In the article below historian Jean-Paul R. deGuzman briefly introduces the multiethnic history of Southern California’s San Fernando Valley, a popular region that one local chronicler calls nothing less than “America’s Suburb.” The narrative that follows, part of deGuzman doctoral research at the University of California, Los Angeles, is a selective snapshot of a far more complex history.
Southern California’s San Fernando Valley is arguably one of the most recognizable suburbs in the post-World War II United States. Although the popular images of the Valley as the playground of white middle-class families staking their claim in the suburban American Dream or the land “Valley Girls” and their malls have their own important histories, here I focus on the region’s often overlooked multiethnic past.
Long before there was anything labeled “the San Fernando Valley,” the indigenous Tongva and Chumash peoples called the region home. Following their dislocation and land dispossessions during the Spanish and subsequent Californio regimes, the Valley became a destination for European American homesteaders after California became a state in 1850.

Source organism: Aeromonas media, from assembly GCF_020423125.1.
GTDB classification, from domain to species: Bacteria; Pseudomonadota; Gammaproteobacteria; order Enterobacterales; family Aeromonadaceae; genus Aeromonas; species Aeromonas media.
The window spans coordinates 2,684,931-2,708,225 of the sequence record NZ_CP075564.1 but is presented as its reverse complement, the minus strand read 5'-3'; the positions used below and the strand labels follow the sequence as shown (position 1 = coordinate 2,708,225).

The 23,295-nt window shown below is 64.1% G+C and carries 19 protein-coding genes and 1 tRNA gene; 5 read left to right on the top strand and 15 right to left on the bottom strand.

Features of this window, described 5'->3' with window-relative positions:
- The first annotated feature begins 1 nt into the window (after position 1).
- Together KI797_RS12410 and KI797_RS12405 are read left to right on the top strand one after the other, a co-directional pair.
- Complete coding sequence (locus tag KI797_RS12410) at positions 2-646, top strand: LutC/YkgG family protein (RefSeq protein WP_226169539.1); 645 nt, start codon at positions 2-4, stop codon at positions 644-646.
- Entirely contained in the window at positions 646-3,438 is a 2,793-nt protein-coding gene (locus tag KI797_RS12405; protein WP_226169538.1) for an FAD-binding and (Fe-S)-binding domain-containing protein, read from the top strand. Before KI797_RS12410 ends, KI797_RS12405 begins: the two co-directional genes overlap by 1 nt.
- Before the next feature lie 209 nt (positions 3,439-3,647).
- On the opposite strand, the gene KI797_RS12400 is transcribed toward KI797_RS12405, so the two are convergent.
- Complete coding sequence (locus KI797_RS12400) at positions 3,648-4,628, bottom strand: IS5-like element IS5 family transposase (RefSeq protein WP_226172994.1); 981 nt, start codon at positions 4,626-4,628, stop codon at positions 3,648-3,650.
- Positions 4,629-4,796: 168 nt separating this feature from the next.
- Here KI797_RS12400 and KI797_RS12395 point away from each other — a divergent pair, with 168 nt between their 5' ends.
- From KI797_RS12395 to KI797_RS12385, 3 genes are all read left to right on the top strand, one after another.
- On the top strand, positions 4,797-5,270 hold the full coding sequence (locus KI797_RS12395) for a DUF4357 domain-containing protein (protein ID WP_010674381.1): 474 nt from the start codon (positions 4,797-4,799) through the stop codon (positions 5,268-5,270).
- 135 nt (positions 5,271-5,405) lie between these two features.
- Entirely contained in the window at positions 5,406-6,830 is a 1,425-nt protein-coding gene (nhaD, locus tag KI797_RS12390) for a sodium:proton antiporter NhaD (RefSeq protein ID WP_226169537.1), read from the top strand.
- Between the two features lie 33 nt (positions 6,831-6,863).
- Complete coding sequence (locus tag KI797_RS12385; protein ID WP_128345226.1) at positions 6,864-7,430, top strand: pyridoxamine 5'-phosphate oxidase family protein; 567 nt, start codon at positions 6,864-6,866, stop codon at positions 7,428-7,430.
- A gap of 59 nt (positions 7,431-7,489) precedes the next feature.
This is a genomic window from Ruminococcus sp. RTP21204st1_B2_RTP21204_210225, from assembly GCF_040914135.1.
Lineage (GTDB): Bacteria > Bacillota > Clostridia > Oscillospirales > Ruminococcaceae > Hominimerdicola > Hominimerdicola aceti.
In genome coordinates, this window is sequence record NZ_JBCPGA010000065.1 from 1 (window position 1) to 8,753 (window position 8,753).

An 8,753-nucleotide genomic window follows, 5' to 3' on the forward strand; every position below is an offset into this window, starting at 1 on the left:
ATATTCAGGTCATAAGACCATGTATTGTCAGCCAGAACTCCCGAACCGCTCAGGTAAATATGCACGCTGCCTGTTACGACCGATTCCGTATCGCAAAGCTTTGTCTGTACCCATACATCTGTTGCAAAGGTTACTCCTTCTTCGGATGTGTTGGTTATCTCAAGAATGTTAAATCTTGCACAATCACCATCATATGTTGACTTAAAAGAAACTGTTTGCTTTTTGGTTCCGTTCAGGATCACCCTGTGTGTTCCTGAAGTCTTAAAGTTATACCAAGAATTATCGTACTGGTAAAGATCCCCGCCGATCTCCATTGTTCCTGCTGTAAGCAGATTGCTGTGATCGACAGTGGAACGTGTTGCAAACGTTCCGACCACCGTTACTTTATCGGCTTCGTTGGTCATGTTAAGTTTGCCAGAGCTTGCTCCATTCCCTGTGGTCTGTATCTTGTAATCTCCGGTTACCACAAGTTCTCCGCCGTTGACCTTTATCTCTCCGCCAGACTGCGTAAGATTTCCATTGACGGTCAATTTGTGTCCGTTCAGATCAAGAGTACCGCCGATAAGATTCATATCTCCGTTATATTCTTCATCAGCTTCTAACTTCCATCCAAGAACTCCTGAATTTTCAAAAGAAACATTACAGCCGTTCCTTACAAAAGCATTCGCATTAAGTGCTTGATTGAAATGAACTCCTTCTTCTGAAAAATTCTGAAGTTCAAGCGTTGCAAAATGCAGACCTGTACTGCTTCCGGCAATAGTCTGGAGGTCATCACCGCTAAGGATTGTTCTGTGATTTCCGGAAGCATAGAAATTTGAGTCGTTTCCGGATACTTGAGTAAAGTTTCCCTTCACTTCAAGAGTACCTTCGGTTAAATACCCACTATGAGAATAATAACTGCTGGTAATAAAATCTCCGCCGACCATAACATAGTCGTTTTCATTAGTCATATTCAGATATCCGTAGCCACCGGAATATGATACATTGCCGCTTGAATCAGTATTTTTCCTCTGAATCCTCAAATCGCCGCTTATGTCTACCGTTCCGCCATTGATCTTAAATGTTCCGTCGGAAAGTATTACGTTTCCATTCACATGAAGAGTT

By the 1880s railroads reached the east Valley town of Pacoima, formally established in 1887, and it became the home of railroad workers, laborers, and farmers. Small populations of African Americans, Mexican Americans, Japanese Americans, and to a lesser extent, Filipino Americans, slowly grew, crafting a unique community that interacted in markets, on farms, and in schools. As real estate developers built suburban homes across the Valley during the early 20th century, restrictive selling practices and zoning reified racial segregation as a daily fact of life. Areas such as Pacoima became the only neighborhoods to accept people of color.
World War II served as a watershed moment for the San Fernando Valley. In addition to the mass incarceration of local Japanese Americans, the physical geography of the Valley rapidly changed. As defense industries located to